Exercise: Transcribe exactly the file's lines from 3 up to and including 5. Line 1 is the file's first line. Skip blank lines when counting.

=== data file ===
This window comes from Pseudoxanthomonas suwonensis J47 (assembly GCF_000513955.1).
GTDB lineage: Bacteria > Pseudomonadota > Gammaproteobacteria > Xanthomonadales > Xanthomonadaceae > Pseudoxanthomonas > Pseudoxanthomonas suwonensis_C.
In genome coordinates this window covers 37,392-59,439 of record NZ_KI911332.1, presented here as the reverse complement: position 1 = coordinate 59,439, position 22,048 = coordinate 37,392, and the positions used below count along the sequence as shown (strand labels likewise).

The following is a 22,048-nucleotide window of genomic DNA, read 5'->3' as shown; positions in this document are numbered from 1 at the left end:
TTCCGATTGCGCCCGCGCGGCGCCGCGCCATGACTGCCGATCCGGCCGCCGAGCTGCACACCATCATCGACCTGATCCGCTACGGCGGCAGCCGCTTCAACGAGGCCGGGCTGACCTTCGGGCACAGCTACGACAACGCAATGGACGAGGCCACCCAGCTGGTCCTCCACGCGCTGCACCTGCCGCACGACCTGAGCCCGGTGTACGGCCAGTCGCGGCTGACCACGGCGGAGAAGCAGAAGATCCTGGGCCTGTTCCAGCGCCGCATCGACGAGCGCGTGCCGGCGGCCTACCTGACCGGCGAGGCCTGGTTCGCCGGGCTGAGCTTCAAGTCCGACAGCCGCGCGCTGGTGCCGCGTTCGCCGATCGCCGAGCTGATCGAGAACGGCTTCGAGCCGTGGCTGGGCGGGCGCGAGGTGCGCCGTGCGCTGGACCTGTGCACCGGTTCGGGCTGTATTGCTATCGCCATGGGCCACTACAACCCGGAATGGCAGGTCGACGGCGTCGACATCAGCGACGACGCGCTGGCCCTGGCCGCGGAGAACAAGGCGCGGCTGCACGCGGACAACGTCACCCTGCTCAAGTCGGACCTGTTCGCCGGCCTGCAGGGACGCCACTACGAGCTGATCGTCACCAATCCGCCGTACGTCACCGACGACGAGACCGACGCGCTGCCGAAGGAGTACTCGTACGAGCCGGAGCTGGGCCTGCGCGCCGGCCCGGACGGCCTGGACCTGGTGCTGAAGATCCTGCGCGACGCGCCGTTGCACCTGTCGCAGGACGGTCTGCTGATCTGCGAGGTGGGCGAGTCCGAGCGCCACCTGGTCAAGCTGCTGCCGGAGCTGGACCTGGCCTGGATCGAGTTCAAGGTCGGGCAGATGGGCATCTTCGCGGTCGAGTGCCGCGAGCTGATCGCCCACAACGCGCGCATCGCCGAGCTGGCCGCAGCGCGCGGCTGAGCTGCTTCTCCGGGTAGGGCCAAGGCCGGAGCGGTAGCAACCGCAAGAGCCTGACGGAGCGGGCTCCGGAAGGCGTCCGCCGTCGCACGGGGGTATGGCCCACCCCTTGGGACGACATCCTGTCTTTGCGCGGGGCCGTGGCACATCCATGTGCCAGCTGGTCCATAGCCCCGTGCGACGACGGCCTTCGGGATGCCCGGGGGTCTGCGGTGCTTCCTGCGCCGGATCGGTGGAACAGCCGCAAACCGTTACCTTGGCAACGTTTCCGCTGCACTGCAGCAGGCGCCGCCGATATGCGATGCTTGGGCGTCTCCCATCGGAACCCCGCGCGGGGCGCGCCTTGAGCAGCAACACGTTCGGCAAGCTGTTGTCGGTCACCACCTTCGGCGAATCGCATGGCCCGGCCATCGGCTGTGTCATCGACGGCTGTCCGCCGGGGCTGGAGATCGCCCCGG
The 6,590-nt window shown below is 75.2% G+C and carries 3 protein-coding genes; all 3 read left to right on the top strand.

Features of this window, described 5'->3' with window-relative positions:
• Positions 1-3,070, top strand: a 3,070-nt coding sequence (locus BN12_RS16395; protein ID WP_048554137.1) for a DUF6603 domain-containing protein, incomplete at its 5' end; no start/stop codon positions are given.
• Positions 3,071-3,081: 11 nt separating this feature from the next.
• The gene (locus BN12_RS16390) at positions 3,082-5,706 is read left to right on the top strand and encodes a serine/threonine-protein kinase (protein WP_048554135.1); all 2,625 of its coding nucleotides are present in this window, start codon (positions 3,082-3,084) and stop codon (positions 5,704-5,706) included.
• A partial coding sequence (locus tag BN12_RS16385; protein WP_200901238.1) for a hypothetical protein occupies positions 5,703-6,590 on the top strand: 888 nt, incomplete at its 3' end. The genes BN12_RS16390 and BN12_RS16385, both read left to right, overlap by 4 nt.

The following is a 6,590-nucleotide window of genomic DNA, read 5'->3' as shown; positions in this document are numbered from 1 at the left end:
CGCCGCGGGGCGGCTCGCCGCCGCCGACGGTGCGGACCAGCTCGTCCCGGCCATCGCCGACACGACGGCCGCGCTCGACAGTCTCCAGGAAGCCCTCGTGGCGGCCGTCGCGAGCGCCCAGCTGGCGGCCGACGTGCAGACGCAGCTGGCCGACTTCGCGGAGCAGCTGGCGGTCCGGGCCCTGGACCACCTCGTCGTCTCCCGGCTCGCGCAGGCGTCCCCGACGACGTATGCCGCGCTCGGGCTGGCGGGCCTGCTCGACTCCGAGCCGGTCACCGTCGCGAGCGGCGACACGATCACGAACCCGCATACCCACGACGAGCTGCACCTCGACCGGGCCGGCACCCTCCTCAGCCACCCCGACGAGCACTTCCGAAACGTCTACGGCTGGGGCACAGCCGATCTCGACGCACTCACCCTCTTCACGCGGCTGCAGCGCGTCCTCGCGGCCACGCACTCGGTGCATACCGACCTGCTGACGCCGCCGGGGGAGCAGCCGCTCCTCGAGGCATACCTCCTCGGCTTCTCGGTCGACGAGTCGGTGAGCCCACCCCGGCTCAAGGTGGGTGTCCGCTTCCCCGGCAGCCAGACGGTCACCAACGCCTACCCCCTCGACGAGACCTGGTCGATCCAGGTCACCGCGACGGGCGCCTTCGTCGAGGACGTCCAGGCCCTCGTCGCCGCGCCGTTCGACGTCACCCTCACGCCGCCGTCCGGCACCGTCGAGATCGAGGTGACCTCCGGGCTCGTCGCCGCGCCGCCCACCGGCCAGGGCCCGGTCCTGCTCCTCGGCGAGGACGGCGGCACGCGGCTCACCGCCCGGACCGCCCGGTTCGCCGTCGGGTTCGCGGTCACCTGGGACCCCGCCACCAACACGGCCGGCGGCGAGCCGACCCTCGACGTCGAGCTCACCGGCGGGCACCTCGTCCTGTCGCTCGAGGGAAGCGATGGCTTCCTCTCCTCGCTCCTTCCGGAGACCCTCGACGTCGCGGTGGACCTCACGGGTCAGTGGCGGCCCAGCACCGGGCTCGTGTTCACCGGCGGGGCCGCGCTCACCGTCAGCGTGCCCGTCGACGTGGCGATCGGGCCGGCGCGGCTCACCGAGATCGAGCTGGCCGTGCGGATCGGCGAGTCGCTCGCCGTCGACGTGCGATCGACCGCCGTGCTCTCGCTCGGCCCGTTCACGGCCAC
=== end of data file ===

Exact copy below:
In genome coordinates this window covers 37,392-59,439 of record NZ_KI911332.1, presented here as the reverse complement: position 1 = coordinate 59,439, position 22,048 = coordinate 37,392, and the positions used below count along the sequence as shown (strand labels likewise).

The following is a 22,048-nucleotide window of genomic DNA, read 5'->3' as shown; positions in this document are numbered from 1 at the left end:
TTCCGATTGCGCCCGCGCGGCGCCGCGCCATGACTGCCGATCCGGCCGCCGAGCTGCACACCATCATCGACCTGATCCGCTACGGCGGCAGCCGCTTCAACGAGGCCGGGCTGACCTTCGGGCACAGCTACGACAACGCAATGGACGAGGCCACCCAGCTGGTCCTCCACGCGCTGCACCTGCCGCACGACCTGAGCCCGGTGTACGGCCAGTCGCGGCTGACCACGGCGGAGAAGCAGAAGATCCTGGGCCTGTTCCAGCGCCGCATCGACGAGCGCGTGCCGGCGGCCTACCTGACCGGCGAGGCCTGGTTCGCCGGGCTGAGCTTCAAGTCCGACAGCCGCGCGCTGGTGCCGCGTTCGCCGATCGCCGAGCTGATCGAGAACGGCTTCGAGCCGTGGCTGGGCGGGCGCGAGGTGCGCCGTGCGCTGGACCTGTGCACCGGTTCGGGCTGTATTGCTATCGCCATGGGCCACTACAACCCGGAATGGCAGGTCGACGGCGTCGACATCAGCGACGACGCGCTGGCCCTGGCCGCGGAGAACAAGGCGCGGCTGCACGCGGACAACGTCACCCTGCTCAAGTCGGACCTGTTCGCCGGCCTGCAGGGACGCCACTACGAGCTGATCGTCACCAATCCGCCGTACGTCACCGACGACGAGACCGACGCGCTGCCGAAGGAGTACTCGTACGAGCCGGAGCTGGGCCTGCGCGCCGGCCCGGACGGCCTGGACCTGGTGCTGAAGATCCTGCGCGACGCGCCGTTGCACCTGTCGCAGGACGGTCTGCTGATCTGCGAGGTGGGCGAGTCCGAGCGCCACCTGGTCAAGCTGCTGCCGGAGCTGGACCTGGCCTGGATCGAGTTCAAGGTCGGGCAGATGGGCATCTTCGCGGTCGAGTGCCGCGAGCTGATCGCCCACAACGCGCGCATCGCCGAGCTGGCCGCAGCGCGCGGCTGAGCTGCTTCTCCGGGTAGGGCCAAGGCCGGAGCGGTAGCAACCGCAAGAGCCTGACGGAGCGGGCTCCGGAAGGCGTCCGCCGTCGCACGGGGGTATGGCCCACCCCTTGGGACGACATCCTGTCTTTGCGCGGGGCCGTGGCACATCCATGTGCCAGCTGGTCCATAGCCCCGTGCGACGACGGCCTTCGGGATGCCCGGGGGTCTGCGGTGCTTCCTGCGCCGGATCGGTGGAACAGCCGCAAACCGTTACCTTGGCAACGTTTCCGCTGCACTGCAGCAGGCGCCGCCGATATGCGATGCTTGGGCGTCTCCCATCGGAACCCCGCGCGGGGCGCGCCTTGAGCAGCAACACGTTCGGCAAGCTGTTGTCGGTCACCACCTTCGGCGAATCGCATGGCCCGGCCATCGGCTGTGTCATCGACGGCTGTCCGCCGGGGCTGGAGATCGCCCCGG